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Pegcetacoplan treatment was associated with hemoglobin stabilization and normalization, as well as a superior change from baseline in hemoglobin levels, which showed a meaningful correction of anemia, in patients with complement inhibitor–naïve paroxysmal nocturnal hemoglobinuria.
Pegcetacoplan (Empaveli) treatment was associated with hemoglobin stabilization and normalization, as well as a superior change from baseline in hemoglobin levels, which showed a meaningful correction of anemia, in patients with complement inhibitor–naïve paroxysmal nocturnal hemoglobinuria (PNH), according to results of the phase 3 PRINCE trial (NCT04085601). The findings were presented during the EBMT 48th Annual Meeting.
Data showed that the avoidance of greater than 1 g/dL decrease from baseline was 85.7% with pegcetacoplan vs 0% with the control arm (P <.0001), and hemoglobin levels that were at least gender-specific lower limit of normal (LLN) were 45.7% with pegcetacoplan and 0% with the control group (P = .0010). There was a 0.4% change from baseline to week 26 in hemoglobin levels in the pegcetacoplan arm vs 0.8% in the control arm (P = .0019).
Additionally, pegcetacoplan was superior to the control arm in change from baseline in lactate dehydrogenase (LDH) levels at week 26 at -1870.5 U/L vs -400.1, respectively (P <.0001). Pegcetacoplan also led to greater improvements in LDH normalization in the absence of transfusions at 65.7% compared with 0%, respectively (P <.0001).
“Patients with PNH that were naïve to complement inhibitor treatment displayed meaningful hematologic and clinical improvements through 26 weeks of pegcetacoplan treatment, as demonstrated by improved hemoglobin levels, lactate dehydrogenase levels, and transfusion avoidance, and improvements in quality of life,” lead study author Andrija Boganovic, MD, of the Clinic of Hematology, University Clinical Center of Serbia and Faculty of Medicine, University of Belgrade in Belgrade, Serbia, said in a virtual presentation during the meeting. “These results emphasize the potential of pegcetacoplan to provide disease control for adults with PNH that are naïve to complement inhibitor therapy.”
PNH is a rare and severe blood disorder in which destruction of red blood cells causes thrombosis and leads to organ damage and potentially premature death. Pegcetacoplan is a targeted C3 inhibitor that is indicated for adult patients with PNH who remain anemic, despite C5 inhibition.
In the phase 3 PRINCE study, investigators screened 53 complement inhibitor–naïve patients aged 18 years or older with PNH who were then randomized 2:1 to receive pegcetacoplan at 1080 mg subcutaneously twice weekly (n = 35) or a control group of no complement inhibitors (n = 18). If patients’ hemaglobin levels decreased by 2 or more g/dL from baseline, they were permitted to cross over to pegcetacoplan (n = 11).
Patients were stratified by red blood cell transfusion within the 1 year prior to screening (<4 vs ≥4).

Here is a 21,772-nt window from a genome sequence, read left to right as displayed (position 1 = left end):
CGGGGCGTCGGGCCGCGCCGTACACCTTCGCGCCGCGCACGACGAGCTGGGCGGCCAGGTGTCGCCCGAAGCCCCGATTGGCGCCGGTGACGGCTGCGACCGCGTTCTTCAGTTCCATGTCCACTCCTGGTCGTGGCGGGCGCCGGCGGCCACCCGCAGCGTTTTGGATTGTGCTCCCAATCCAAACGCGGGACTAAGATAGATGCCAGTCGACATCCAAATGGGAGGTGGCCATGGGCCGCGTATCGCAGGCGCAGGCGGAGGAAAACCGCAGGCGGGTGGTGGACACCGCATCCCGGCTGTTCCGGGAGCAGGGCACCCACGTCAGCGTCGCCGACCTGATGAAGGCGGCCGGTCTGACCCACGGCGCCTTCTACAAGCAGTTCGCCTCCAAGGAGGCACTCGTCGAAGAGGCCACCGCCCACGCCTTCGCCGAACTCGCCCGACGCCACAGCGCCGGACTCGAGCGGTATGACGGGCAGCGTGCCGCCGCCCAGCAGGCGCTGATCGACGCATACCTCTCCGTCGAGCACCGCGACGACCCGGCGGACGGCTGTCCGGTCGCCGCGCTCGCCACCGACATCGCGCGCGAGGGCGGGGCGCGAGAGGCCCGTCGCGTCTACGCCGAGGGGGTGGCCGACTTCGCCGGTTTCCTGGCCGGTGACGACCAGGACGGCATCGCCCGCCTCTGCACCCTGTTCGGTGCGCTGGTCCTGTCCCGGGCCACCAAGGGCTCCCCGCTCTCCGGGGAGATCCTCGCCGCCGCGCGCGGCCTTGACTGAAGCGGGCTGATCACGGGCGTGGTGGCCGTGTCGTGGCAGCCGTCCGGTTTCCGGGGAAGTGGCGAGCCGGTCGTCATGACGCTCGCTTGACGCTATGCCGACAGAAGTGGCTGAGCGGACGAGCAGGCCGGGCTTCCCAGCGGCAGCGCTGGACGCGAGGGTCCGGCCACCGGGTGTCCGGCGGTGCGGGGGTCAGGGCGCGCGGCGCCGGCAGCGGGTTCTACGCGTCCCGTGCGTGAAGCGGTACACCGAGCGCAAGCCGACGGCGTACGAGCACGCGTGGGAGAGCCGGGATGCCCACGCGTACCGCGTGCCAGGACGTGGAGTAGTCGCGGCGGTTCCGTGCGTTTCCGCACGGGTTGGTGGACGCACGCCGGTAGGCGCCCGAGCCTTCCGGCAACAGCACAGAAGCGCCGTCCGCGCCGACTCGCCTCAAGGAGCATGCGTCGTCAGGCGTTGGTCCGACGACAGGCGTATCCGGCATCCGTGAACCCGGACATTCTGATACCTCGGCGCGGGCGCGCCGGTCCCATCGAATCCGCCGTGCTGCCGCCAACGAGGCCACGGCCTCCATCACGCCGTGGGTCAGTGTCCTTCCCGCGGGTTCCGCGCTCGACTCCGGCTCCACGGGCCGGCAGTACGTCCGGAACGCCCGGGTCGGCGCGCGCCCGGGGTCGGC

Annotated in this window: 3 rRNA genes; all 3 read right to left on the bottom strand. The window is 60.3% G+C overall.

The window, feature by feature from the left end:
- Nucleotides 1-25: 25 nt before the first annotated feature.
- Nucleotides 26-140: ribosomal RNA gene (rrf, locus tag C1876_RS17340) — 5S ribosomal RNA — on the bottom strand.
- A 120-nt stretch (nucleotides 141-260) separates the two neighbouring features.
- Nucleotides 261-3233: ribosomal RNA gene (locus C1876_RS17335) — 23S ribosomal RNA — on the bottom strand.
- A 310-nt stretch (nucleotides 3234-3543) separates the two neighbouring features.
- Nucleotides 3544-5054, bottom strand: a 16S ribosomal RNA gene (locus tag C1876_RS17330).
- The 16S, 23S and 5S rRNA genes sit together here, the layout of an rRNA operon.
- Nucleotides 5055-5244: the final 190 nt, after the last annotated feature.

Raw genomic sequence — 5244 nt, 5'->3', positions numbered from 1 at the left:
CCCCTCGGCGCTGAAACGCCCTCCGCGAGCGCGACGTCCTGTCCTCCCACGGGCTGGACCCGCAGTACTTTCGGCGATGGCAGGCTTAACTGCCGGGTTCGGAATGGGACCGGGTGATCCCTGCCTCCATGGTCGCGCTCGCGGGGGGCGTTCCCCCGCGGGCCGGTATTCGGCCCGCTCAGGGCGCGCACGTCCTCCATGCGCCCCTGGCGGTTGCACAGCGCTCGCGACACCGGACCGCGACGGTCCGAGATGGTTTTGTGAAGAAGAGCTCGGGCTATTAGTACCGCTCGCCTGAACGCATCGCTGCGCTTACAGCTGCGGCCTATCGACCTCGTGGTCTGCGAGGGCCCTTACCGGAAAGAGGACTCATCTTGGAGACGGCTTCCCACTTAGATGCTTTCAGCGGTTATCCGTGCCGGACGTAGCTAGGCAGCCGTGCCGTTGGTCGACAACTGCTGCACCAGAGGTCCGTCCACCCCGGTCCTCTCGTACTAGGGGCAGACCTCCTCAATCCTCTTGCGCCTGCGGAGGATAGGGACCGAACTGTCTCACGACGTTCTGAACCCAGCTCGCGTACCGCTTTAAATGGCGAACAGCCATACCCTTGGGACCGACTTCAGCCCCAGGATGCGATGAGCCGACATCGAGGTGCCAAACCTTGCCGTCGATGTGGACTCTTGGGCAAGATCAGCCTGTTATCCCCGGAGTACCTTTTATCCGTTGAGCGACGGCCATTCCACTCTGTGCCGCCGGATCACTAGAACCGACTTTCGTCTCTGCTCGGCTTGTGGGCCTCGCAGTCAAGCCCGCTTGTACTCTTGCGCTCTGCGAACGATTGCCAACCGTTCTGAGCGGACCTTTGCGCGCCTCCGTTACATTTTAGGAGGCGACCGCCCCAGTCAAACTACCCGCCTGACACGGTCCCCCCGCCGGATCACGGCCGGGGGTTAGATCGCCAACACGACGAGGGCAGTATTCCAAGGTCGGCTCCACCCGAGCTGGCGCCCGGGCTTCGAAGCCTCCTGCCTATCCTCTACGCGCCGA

To be eligible for enrollment, patients could not have received a complement inhibitor within 3 months prior to screening, must have had hemoglobin levels below LLN (males, ≤13.6 g/dL; females, ≤12.0 g/dL), and LDH levels at least 1.5 times the upper limit of normal ([ULN]; 1.5 times ULN; ≥339 U/L).
Coprimary end points were hemoglobin stabilization and change from baseline in LDH levels at week 26. Secondary outcome measures included change from baseline in hemoglobin levels at week 26, transfusion avoidance, and incidence and severity of adverse events (AEs) through week 26.
The primary reasons for patient withdrawal on study (n = 3) were due to death (n = 1 on each arm but were unrelated to treatment) and lost to follow-up (n = 1 on pegcetacoplan).
Further findings showed that pegcetacoplan also demonstrated statistical superiority in transfusion avoidance at 91.4% compared with 5.6% for the control arm (P <.0001), indicating significant alleviation in transfusion burden. Also, patients on pegcetacoplan were transfused with 0.6 median units through week 26 compared with the median 3.3 units in the control group (P <.0001).
Investigators also conducted an analysis of composite endpoints of transfusion requirements and hemoglobin drop was performed “to overcome possible bias of patients in the control group escaping prior to receiving transfusion,” Bogdanovic noted. However, 88.6% and 9% of pegcetacoplan- and control-treated patients, respectively, met none of the criteria.
Patients treated with pegcetacoplan achieved clinically meaningful improvements in FACIT-Fatigue scores compared with the control group through weeks 4 to 26 that were found to be consistent with improved hematologic parameters and transfusion avoidance (P = .0610). This was not found to be statistically significant, which Bogdanovic said could be due to the small sample size and high variability in the control group. Also, the patients in the pegcetacoplan group reached the normal and healthy adult score for the FACIT-Fatigue scale.
Regarding safety, most AEs on the pegcetacoplan arm were found to be mild (34.8%) or moderate (28.3%) in severity, with 8.7% total AEs with pegcetacoplan defined as severe. There were no serious AEs related to treatment, and no treatment-related AEs led to discontinuation of pegcetacoplan or study withdrawal.
No cases of acute hemolysis were seen in either arm through week 26. The most common treatment-emergent AEs in the pegcetacoplan and control arms were injection site rejection (30.4% vs 0%, respectively), hypokalemia (13.0% vs 11.1%), dizziness (10.9% vs 0%), and fever (8.7% vs 0%).
The safety findings suggest a favorable risk-benefit profile with pegcetacoplan in this patient population, Bogdanovic concluded.